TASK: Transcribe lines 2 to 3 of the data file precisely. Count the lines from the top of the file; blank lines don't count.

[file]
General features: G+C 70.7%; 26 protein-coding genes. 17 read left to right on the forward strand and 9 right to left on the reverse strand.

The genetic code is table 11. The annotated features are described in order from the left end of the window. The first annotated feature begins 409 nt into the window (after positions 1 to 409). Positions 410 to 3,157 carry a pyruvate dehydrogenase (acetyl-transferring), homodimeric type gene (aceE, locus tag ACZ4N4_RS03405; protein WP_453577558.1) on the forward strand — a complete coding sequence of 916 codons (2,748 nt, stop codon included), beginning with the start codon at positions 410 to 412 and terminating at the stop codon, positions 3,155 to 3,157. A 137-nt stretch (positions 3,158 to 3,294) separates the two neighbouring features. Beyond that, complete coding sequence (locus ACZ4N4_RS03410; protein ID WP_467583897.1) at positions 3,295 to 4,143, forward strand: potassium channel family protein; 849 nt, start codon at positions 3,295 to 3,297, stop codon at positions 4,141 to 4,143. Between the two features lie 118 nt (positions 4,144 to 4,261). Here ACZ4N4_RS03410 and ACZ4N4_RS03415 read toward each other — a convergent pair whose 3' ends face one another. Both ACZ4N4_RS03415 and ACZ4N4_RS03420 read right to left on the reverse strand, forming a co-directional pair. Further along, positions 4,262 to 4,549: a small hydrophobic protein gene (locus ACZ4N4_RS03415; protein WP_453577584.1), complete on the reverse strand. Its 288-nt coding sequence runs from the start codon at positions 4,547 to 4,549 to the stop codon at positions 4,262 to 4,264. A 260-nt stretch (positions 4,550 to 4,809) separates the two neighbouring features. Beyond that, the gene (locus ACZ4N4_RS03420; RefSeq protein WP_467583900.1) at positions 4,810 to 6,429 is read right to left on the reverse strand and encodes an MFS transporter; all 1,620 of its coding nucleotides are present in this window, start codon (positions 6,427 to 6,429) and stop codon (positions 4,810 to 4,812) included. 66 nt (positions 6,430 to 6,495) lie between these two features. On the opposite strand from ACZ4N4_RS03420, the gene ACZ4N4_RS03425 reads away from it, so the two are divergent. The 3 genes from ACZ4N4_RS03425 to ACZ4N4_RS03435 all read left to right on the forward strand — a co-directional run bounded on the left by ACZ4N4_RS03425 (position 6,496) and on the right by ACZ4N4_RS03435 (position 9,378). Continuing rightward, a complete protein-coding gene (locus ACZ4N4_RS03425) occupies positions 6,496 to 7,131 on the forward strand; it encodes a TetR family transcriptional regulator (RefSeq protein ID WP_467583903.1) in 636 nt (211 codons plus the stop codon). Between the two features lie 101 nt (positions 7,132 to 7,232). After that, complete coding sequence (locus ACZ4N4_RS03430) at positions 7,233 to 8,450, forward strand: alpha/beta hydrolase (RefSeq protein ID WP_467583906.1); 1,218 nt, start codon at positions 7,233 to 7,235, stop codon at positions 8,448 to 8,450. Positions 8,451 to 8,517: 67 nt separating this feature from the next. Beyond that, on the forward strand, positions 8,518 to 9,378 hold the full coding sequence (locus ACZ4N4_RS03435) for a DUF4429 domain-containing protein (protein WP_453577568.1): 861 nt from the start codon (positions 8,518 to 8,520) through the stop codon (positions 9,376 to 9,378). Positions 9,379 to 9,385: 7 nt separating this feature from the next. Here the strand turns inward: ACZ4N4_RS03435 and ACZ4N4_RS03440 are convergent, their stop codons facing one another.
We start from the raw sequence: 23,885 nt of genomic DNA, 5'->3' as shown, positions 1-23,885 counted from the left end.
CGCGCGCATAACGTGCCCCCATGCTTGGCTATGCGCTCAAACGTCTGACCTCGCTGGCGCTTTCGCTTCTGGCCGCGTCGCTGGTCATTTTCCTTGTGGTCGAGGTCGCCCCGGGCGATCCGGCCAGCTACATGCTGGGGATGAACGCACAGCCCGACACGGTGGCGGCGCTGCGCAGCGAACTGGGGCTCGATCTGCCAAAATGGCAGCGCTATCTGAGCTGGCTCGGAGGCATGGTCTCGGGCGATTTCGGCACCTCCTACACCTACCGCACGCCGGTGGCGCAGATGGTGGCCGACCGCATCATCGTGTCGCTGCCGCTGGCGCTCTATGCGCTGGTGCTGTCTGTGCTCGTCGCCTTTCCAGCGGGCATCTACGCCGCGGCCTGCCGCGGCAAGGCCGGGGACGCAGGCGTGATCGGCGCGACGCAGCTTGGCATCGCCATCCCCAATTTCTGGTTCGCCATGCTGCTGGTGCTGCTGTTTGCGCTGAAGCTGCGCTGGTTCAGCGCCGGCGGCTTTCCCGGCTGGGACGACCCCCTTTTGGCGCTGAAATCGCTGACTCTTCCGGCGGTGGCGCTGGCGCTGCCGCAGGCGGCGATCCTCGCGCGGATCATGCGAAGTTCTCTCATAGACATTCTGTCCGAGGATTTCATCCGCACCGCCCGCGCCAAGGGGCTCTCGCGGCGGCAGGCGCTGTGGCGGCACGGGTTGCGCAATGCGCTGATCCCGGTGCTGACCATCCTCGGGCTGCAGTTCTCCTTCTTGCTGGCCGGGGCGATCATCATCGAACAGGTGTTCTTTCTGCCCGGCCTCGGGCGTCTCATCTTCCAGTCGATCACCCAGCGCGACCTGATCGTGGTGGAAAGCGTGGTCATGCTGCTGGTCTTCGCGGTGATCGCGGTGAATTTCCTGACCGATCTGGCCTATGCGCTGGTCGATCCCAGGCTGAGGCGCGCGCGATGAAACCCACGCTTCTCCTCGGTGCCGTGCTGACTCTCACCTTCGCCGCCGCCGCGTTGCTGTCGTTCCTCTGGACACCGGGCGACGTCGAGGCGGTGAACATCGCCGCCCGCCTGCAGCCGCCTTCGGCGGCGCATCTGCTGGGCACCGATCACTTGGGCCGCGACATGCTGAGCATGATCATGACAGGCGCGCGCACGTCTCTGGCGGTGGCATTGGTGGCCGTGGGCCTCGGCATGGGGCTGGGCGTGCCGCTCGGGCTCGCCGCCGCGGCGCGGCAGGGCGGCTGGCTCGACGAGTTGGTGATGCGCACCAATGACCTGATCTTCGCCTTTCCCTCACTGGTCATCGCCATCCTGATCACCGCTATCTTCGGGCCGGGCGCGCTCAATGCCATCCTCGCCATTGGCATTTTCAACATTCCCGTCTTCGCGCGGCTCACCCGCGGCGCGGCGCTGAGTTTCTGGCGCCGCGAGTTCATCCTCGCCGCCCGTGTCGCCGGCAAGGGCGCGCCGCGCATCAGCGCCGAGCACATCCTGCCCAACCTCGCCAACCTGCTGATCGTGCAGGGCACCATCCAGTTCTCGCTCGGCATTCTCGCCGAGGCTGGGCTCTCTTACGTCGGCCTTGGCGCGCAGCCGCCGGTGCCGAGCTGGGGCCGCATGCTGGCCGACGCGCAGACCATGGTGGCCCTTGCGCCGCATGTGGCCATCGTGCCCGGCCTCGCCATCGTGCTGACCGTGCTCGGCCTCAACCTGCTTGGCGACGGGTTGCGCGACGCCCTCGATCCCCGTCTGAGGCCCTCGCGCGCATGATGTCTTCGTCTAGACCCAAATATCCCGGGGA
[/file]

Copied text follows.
The genetic code is table 11. The annotated features are described in order from the left end of the window. The first annotated feature begins 409 nt into the window (after positions 1 to 409). Positions 410 to 3,157 carry a pyruvate dehydrogenase (acetyl-transferring), homodimeric type gene (aceE, locus tag ACZ4N4_RS03405; protein WP_453577558.1) on the forward strand — a complete coding sequence of 916 codons (2,748 nt, stop codon included), beginning with the start codon at positions 410 to 412 and terminating at the stop codon, positions 3,155 to 3,157. A 137-nt stretch (positions 3,158 to 3,294) separates the two neighbouring features. Beyond that, complete coding sequence (locus ACZ4N4_RS03410; protein ID WP_467583897.1) at positions 3,295 to 4,143, forward strand: potassium channel family protein; 849 nt, start codon at positions 3,295 to 3,297, stop codon at positions 4,141 to 4,143. Between the two features lie 118 nt (positions 4,144 to 4,261). Here ACZ4N4_RS03410 and ACZ4N4_RS03415 read toward each other — a convergent pair whose 3' ends face one another. Both ACZ4N4_RS03415 and ACZ4N4_RS03420 read right to left on the reverse strand, forming a co-directional pair. Further along, positions 4,262 to 4,549: a small hydrophobic protein gene (locus ACZ4N4_RS03415; protein WP_453577584.1), complete on the reverse strand. Its 288-nt coding sequence runs from the start codon at positions 4,547 to 4,549 to the stop codon at positions 4,262 to 4,264. A 260-nt stretch (positions 4,550 to 4,809) separates the two neighbouring features. Beyond that, the gene (locus ACZ4N4_RS03420; RefSeq protein WP_467583900.1) at positions 4,810 to 6,429 is read right to left on the reverse strand and encodes an MFS transporter; all 1,620 of its coding nucleotides are present in this window, start codon (positions 6,427 to 6,429) and stop codon (positions 4,810 to 4,812) included. 66 nt (positions 6,430 to 6,495) lie between these two features. On the opposite strand from ACZ4N4_RS03420, the gene ACZ4N4_RS03425 reads away from it, so the two are divergent. The 3 genes from ACZ4N4_RS03425 to ACZ4N4_RS03435 all read left to right on the forward strand — a co-directional run bounded on the left by ACZ4N4_RS03425 (position 6,496) and on the right by ACZ4N4_RS03435 (position 9,378). Continuing rightward, a complete protein-coding gene (locus ACZ4N4_RS03425) occupies positions 6,496 to 7,131 on the forward strand; it encodes a TetR family transcriptional regulator (RefSeq protein ID WP_467583903.1) in 636 nt (211 codons plus the stop codon). Between the two features lie 101 nt (positions 7,132 to 7,232). After that, complete coding sequence (locus ACZ4N4_RS03430) at positions 7,233 to 8,450, forward strand: alpha/beta hydrolase (RefSeq protein ID WP_467583906.1); 1,218 nt, start codon at positions 7,233 to 7,235, stop codon at positions 8,448 to 8,450. Positions 8,451 to 8,517: 67 nt separating this feature from the next. Beyond that, on the forward strand, positions 8,518 to 9,378 hold the full coding sequence (locus ACZ4N4_RS03435) for a DUF4429 domain-containing protein (protein WP_453577568.1): 861 nt from the start codon (positions 8,518 to 8,520) through the stop codon (positions 9,376 to 9,378). Positions 9,379 to 9,385: 7 nt separating this feature from the next. Here the strand turns inward: ACZ4N4_RS03435 and ACZ4N4_RS03440 are convergent, their stop codons facing one another.
We start from the raw sequence: 23,885 nt of genomic DNA, 5'->3' as shown, positions 1-23,885 counted from the left end.